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Thu 5 Jun 2014 10:46 AM

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Supercar styling: A revival of the autohouse

Designers reveal what the trends are for those looking for a truly bespoke piece of wheels

Supercar styling: A revival of the autohouse

Gone are the days of extreme car modifications and superlative “Pimp my Ride” projects. Local autohouses and international car manufacturers alike are witnessing a clear shift in the buyers of the Middle East.

“The trend in the GCC is that once somebody comes up with something ‘fresh’, everybody will do it. Before it was the matte - the plain matte, the black matte - this is what was cool,” said Fekadu Michot, a local car collector and avid enthusiast. However, Michot pointed out that, like all trends, this soon faded when owners realised the matte design is nice when it new but it easily gets dirty and then lowers the value of the car.

“Then came the trend for the really shiny colours. You see lots of gold, copper foiled Rolls-Royces, Lamborghinis and Ferraris in the streets of the GCC. I’ve never seen this anywhere in the world, were people feel safe to mess with such cars. Here it’s all about the attention. But these are top of the line, top of the range luxury vehicles and in a few years, the foiling will start to bubble.”

According to Michot, the trend has moved towards earth colours that magnify the car’s exclusivity and maintains its high value.

Anna Louise Clough, Colour and Materials Designer at McLaren Automotive and one of the world’s leading supercar stylists, agreed with this observation. “What we have seen in the past from the Middle East in general is a really bold use of colour and a vision that puts turning heads as a priority,” said Clough.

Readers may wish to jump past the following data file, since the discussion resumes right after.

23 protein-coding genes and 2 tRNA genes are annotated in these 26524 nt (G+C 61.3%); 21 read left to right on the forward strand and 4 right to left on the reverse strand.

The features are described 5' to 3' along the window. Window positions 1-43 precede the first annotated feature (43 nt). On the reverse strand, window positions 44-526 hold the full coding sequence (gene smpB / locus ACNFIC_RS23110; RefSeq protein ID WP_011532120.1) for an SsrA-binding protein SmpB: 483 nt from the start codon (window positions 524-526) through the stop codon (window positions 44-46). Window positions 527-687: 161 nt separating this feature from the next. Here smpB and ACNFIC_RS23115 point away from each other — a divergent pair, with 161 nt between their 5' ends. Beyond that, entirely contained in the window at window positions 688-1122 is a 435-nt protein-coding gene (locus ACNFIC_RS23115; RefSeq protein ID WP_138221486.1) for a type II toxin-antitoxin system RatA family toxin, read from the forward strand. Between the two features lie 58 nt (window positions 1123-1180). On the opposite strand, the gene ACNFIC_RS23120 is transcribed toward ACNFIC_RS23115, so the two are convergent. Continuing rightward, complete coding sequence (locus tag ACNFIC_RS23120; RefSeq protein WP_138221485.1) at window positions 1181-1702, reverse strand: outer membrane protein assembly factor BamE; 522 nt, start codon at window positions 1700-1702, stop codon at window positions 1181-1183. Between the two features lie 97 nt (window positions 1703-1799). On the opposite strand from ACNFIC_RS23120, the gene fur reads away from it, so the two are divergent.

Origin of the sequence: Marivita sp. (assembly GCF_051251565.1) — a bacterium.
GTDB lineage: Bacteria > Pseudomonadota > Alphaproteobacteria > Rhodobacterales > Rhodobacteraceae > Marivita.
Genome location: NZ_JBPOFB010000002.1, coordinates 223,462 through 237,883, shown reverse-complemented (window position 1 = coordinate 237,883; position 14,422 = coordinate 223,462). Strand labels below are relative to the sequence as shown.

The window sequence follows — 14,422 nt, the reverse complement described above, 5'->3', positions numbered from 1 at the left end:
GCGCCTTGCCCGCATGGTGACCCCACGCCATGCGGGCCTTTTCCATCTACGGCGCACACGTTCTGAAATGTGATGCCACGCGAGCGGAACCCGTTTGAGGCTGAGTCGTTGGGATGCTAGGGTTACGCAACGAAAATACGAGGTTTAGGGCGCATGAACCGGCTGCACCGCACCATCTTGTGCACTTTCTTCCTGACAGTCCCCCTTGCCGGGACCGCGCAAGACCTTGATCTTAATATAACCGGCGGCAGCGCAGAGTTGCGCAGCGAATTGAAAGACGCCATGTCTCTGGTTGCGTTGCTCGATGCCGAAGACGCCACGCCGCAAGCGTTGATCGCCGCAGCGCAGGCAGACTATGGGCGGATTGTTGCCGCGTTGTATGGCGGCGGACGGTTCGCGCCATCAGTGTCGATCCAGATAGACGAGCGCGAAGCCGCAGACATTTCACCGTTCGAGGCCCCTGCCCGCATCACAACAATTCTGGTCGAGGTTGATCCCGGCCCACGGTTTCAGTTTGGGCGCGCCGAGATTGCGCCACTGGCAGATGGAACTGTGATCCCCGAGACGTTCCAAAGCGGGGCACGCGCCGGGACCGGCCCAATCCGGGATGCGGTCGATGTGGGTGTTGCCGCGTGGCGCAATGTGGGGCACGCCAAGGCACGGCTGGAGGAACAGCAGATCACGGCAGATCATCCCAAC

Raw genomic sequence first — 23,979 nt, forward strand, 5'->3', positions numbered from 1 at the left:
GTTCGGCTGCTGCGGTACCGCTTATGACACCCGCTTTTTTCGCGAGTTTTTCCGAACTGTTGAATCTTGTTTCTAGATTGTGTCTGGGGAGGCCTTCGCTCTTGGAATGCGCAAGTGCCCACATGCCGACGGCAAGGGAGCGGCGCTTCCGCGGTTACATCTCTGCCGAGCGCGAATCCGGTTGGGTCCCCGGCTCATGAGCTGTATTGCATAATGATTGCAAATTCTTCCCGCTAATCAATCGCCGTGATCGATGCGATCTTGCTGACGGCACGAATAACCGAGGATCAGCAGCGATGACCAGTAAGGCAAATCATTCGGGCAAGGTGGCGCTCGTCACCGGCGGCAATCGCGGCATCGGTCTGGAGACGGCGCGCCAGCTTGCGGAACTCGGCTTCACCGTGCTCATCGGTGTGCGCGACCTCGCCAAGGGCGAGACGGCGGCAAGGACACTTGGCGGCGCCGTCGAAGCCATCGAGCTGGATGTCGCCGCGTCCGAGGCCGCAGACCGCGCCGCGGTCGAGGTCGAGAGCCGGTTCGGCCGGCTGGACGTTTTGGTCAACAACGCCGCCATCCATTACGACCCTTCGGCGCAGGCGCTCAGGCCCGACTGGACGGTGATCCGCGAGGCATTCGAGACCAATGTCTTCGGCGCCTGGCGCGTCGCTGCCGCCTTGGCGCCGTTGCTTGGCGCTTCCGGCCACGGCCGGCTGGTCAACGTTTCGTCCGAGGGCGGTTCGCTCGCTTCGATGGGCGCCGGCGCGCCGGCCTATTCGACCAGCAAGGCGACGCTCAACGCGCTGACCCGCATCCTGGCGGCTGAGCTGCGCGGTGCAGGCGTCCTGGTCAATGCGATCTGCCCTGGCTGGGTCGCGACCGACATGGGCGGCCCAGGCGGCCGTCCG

“But now there are those who are returning to nature and tradition with a mix of brown and light sandy colours to produce a McLaren that is almost timeless and blends into the scenery. Customers from the region really know what they want and I have seen the influence of women to be very powerful.”

“One area that is of real interest is falconry; these magnificent birds have a colour scheme all of their own and I love designing McLarens along the same principles,” she adds.

Nowadays, when you see such elite cars in the body shops, it is most likely for a fine tuning and touch-ups rather than complete and stark changes in their appearance.

“Some people want to restyle their cars but if we take these high-end cars such as Bentleys and Range Rovers people want to keep their car as original as possible and keep it in this condition for as long as possible,” said Viacheslav Zatylkin, managing director at Mr.Cap’s.

Located in the depth of the maze-like streets of Al Quoz industrial area, Mr. Cap is a hidden jewel that can only be found if you’re in the know.

Parked in its two storey workshop is a smorgasbord of the most elite luxury cars in the GCC. From a Ferrari Enzo to a Mercedes C-class C63 AMG , Mr Cap’s client list is studded with members of the royal families and high profile business moguls.

“Our target segment is the upper echelon of society. This premiere segment is very demanding and their main concern is to take of their car,” says Zatylkin.

And these elite buyers are sparing no expense in ensuring that their car is continuously in tip top shape. The Swedish autohouse states that maintaining their car’s high value is the number one focus on their priority.

“Locals and Arabs are proud of their cars and it’s like a competition between them. They want their car to look brand new as long as possible.

“They want it to look more sparkling, more expensive and sexier. People here are now starting to worry that their car will be repainted because that already reduces the value. Design upgrades such as colouring of the rims or the logo and quality of mouldings are all done to add value without drastically changing the appearance of the car,” adds Zatylkin

The trend is shifting and it is very clear. Bright colours are out and high value is in. 

“In the Middle East people are more daring and sometimes the results are amazing. People are different and they find their own individuality in their cars. But I’ve been noticing that even if people choose to modify their cars, they do so through brand approved kits. It’s a big market now and it ensures the maintenance of the warranty while increasing the value and uniqueness of the car,” says Michot.

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